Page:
[Note: Please disregard the other review for this book dated 10/25/2007. Somehow the review was posted to the wrong book under "Anonymous" so I am unable to edit or delete it. I meant to post that review for The Keeper, NOT The Missing. Sorry for the confusion.]
10/8/2010 - The Missing is an end-of-the-world horror story. After I finished reading the Missing, it sort of felt like I just stepped off a roller coaster and needed a moment to steady my knees before moving on. I had to think about the story for awhile so that I could understand exactly why I felt so disturbed by it. The way Langan describes characters' chain of thought and actions, their souls are totally exposed to the reader. People's random petty thoughts and unwholesome impulses (quickly quashed for the most part) are documented so no person seems 100% good or, for that matter, 100% bad either.
The plot is that a long-dormant virus, mutated by events in the Keeper, is unearthed in a small town and spreads throughout the population. This virus is sentient and shares its thoughts and malice with all its hosts. It turns people into vicious, ravenous beasts that feed on humans as well as any other living thing they can find. The creatures are similar to vampires in that they are light sensitive, sleep during the day, and heal quickly, while their manner seems more like zombies or the Rage-infected from 28 Days Later.
I enjoyed reading this book more than I did the Keeper, probably because the mood wasn't quite as dark and there didn't seem to be the same political/philosophical overtones. Also I love apocalyptic fiction and The Missing falls into that category, although the emphasis was on the horror instead of individual survival.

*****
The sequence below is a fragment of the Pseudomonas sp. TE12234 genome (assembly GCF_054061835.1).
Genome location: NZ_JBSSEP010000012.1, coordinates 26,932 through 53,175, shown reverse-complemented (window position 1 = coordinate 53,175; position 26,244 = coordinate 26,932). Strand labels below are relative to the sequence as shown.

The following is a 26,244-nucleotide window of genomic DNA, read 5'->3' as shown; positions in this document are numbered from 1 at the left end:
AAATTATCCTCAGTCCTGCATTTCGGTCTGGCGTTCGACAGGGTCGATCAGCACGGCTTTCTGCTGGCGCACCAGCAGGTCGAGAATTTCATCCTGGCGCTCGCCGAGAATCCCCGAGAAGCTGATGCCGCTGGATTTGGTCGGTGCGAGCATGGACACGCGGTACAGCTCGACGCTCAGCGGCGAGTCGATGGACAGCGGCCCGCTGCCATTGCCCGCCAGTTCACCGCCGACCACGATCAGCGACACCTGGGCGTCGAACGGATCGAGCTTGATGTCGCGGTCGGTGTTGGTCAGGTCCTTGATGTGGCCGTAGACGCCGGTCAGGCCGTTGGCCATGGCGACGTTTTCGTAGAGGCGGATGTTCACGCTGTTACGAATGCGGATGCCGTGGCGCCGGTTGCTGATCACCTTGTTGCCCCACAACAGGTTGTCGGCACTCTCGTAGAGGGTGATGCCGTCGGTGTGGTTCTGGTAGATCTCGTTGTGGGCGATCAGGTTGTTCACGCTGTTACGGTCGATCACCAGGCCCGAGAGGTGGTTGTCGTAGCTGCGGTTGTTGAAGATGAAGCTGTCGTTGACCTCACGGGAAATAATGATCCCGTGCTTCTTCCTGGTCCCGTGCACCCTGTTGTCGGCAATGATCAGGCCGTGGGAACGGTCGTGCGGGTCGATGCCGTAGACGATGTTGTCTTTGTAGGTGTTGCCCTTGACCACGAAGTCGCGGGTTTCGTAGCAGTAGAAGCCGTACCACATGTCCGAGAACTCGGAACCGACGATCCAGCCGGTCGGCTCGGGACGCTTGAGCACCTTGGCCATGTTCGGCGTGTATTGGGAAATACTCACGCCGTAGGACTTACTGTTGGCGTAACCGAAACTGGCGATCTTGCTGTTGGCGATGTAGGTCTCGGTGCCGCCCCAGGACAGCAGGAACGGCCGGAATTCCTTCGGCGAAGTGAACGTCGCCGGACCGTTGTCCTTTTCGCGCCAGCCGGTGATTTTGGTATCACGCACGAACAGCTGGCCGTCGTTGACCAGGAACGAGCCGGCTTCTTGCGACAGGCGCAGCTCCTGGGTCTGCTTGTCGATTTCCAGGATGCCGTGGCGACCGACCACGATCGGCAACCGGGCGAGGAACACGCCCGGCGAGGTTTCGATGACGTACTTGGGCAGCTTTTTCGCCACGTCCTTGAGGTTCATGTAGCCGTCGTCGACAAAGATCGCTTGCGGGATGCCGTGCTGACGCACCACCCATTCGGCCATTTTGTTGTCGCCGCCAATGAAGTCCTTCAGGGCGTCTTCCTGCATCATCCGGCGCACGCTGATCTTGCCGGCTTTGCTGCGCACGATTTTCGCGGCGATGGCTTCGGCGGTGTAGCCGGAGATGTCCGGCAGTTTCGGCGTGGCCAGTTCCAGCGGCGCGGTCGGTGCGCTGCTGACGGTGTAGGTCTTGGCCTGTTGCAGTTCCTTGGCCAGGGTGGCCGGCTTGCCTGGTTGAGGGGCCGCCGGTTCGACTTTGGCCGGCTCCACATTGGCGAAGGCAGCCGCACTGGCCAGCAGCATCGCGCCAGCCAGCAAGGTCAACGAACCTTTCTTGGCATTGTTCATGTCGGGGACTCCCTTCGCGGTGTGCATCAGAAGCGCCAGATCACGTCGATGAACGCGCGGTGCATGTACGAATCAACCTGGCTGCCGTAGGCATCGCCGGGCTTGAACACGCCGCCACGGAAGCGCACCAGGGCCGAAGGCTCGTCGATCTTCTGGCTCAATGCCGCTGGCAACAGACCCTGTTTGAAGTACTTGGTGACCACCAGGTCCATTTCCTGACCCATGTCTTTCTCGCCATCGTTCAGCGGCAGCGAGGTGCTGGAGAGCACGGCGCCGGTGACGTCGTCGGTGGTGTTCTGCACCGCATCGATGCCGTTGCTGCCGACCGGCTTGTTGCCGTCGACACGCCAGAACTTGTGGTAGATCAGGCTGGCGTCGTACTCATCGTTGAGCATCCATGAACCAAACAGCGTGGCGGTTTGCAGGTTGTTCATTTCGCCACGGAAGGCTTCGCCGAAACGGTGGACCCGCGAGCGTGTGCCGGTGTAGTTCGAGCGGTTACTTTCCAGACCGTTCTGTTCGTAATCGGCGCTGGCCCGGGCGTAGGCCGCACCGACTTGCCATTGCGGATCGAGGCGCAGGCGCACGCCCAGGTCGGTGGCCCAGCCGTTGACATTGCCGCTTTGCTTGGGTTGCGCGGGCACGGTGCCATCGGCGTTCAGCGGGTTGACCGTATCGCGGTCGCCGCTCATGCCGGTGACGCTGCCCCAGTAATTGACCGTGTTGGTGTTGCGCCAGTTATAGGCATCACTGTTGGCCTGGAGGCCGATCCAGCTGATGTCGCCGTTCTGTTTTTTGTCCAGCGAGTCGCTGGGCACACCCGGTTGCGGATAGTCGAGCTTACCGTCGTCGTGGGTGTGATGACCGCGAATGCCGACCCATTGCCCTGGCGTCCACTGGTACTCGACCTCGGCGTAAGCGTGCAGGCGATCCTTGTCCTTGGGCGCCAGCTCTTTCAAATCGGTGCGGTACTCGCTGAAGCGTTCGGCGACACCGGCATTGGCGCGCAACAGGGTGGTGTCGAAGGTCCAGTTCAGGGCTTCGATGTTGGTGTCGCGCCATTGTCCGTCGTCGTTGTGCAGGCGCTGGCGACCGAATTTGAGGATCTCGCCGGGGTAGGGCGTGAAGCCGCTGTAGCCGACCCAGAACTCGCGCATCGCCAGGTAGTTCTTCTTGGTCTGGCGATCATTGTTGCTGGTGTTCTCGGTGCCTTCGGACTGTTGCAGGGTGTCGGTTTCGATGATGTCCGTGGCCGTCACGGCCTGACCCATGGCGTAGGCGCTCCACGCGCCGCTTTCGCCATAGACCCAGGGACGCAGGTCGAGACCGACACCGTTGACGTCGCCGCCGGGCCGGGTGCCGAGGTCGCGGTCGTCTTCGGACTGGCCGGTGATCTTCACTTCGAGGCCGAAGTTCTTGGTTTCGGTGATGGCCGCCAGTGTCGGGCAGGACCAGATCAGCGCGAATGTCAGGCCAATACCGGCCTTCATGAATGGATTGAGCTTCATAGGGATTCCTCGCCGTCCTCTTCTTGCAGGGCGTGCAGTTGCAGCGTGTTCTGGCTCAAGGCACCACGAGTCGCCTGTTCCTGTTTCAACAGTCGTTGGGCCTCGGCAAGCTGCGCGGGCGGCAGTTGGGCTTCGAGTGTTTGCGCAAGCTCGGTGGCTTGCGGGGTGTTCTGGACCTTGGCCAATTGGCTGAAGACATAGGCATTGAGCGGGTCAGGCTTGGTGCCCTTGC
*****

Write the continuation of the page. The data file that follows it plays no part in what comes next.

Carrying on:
Mental illness is a common theme in Langan's writing and plays a big part in the Missing. Maybe that is the reason this book gave me the creeps so badly. The majority of the characters in the story had some form of mental disorder, although most function well enough to hide it from others. The thought of losing my mind or personality to mental illness has always terrified me. Now that I think about it, the loss of self really is one of the most frightening aspects of the virus as well.
I had so-so expectations of this book after reading "The Keeper", but boy was I wrong! I loved this book! Takes the best elements of the best zombie/vampire/virus/alien/end-of-the-world stories and masterfully blends them together.
I have never read from an author quite like this. Sarah Langan has been described as "poetic" in her writing, because she can put things on paper that most people wouldn't know where to start. Her graphical descriptions of emotions are so imaginative and on-target that her words grab the reader and take them on this dark, creepy journey.
While the story line in The Missing and The Keeper are really ominous and erie, you can't help but to keep on reading. She is an amazing writer, and while horror isn't generally my "thing" I look forward to more work from Ms. Langan because it's a bit of an escape.
If you're sensitive, don't read it before bed. It's like a horror movie on paper. Unbelievable! AND she leaves room for another sequal....
Bill L. reviewed The Missing (aka Virus) (Keeper, Bk 2) on
"The Missing" is not exactly a true sequel to Sarah Langan's first book "The Keeper" though it does make reference to events that happened in that book. I really liked this book, more than "The Keeper" and that was a good book. I am looking forward to seeing what she does next.